7 Universal Competencies for Success in Any Role

  • 01 May 2019 9:25 AM | Stephanie Burke (Administrator)

    Great article to celebrate International Coaching Week on the critical elements you need if you are looking to grow a coaching culture.


    4 Ways to Foster a Coaching Culture

  • 25 Apr 2019 5:30 PM | Anonymous

    Hello ATD: Long Island! With just a few weeks until the Career Journey Open Mic Night & Disrupt HR 4.0 Long Island, I am happy to give you some insights from Sy Islam. Try to catch him at one of these events and find out more about his experiences, along with how he plans on turning the NY Knicks into a dynasty!

    First, a little background on ATD: LI's VP of Programming:

    Sy Islam, Ph.D.

    Sy has over 10 years of experience in a variety of corporate, academic, and applied settings. He completed his Bachelors in Economics from Rutgers University, his MBA in Human Resource Management and a Master’s of Arts in Industrial-Organizational Psychology from Fairleigh Dickinson University. He completed his PhD in Applied Organizational Psychology from Hofstra University. 

    Sy has served in management, consultant and research roles in a variety of organizations. He is currently an Assistant Professor of Industrial Organizational Psychology at Farmingdale State College. In addition to his role as a professor, he is a co-founder and a Principal Consultant with Talent Metrics. In his role at Talent Metrics, he collaborates with organizations through consulting engagements in his areas of expertise (training and development, selection, survey design, performance management, and team building). He is a passionate advocate for the fields of I-O Psychology and training. He currently serves as the Vice-President of Programming for the Long Island Chapter of the Association for Talent Development.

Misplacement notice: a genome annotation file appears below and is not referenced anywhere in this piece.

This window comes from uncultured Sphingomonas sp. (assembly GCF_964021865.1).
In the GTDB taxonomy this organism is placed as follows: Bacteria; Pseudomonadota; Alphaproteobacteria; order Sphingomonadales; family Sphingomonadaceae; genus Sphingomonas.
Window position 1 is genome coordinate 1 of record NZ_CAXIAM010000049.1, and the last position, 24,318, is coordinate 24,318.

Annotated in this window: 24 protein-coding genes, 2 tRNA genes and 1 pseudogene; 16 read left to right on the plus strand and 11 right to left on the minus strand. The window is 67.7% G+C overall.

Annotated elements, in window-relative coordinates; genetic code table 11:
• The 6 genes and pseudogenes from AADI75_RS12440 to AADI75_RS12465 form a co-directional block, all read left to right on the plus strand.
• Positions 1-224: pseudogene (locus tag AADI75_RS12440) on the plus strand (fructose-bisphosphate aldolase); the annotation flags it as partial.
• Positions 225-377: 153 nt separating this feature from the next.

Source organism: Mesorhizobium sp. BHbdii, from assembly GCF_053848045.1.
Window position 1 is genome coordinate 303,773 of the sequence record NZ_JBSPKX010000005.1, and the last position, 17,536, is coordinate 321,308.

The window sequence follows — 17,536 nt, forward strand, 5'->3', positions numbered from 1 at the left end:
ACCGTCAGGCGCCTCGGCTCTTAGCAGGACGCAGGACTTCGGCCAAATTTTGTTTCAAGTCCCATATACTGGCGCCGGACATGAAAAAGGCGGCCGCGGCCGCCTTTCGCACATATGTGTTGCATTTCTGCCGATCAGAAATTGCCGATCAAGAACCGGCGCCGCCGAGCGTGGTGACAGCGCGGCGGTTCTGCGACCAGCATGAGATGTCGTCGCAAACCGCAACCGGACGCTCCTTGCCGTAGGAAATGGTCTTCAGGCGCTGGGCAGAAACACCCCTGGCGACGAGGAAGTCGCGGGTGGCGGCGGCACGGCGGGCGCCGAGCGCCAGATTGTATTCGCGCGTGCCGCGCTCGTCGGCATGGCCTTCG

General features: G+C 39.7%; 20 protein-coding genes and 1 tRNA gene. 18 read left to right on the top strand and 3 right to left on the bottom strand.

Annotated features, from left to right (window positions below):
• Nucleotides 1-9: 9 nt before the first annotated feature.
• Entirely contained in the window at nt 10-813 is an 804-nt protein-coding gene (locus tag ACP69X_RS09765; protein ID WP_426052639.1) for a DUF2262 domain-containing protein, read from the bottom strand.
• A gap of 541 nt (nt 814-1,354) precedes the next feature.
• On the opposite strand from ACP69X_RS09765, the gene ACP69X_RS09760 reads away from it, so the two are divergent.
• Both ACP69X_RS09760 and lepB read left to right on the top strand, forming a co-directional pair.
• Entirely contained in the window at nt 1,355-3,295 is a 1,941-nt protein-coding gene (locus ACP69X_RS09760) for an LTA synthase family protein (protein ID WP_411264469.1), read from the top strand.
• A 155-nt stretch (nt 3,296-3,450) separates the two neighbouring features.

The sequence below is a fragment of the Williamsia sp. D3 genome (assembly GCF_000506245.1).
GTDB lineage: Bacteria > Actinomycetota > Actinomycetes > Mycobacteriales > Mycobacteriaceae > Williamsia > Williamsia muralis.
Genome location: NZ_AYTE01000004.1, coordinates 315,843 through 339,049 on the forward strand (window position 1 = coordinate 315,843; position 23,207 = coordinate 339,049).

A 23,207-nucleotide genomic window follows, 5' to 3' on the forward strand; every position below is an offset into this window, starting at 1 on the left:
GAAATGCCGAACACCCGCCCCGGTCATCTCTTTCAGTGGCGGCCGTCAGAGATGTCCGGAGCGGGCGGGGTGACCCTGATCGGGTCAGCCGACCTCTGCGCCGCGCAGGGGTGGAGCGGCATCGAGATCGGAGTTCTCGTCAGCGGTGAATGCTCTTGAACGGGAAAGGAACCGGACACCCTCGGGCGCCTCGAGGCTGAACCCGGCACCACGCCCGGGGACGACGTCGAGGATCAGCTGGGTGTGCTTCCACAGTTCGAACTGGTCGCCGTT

Follow him on Twitter: @IOSyIslam and LinkedIn:

    ATD: How did you come to be a part of ATD LI?

    SI: I joined ATD Long Island after I graduated from Hofstra University. I had been a member of ATD in NJ prior to beginning my PhD and after I graduated and started my consulting practice Talent Metrics, I rejoined the local chapter. Linda Berke, the ATD LI president at the time was so welcoming that I knew I had to be a part of this local chapter. Soon after I took a board position with my friend Hector Martinez.

    ATD: Where do you work currently and what does a work day look like for you?

    SI: Currently, I wear many hats and split my time between a few different roles. My first role is as an Assistant Professor of Industrial Organizational Psychology at Farmingdale State College. My second role is as a Principal Consultant and founder of Talent Metrics, a boutique people/learning analytics consulting firm that specializes in using data to deliver human capital interventions. My third role is as an adjunct professor at Hofstra University where I teach training and development. My typical workday starts with a review of tasks to be completed that day and then a generous dose of social media (mostly Twitter) and then teaching and conference calls. My wife makes fun of me and says that my consulting work is mostly conference calls or sitting in front of the computer reviewing datasets. She’s not wrong.

    ATD: How did you begin your career in talent development?

    SI: I began my career in talent development by happenstance. At Rutgers University, I became a trainer for the peer counseling group that I volunteered with. That was my first training position and I enjoyed it. After I graduated with a degree in economics, I had no clue what I wanted to do with my life and economics degree, so I ended up teaching SAT test prep courses for Kaplan Test Prep. I eventually became a manager with Kaplan and most of my work was recruitment and training. After a couple of years as a manager I decided that I wanted to pursue my MBA in Human Resources Management. My first MBA course at Fairleigh Dickinson University was Organizational Behavior taught by an Industrial Organizational Psychologist named Dr. Dean Robb. He suggested that I pursue the dual MBA-HR Management/MA-I-O Psychology program that FDU offered. Eventually I decided to pursue my PhD and ended up studying at Hofstra University.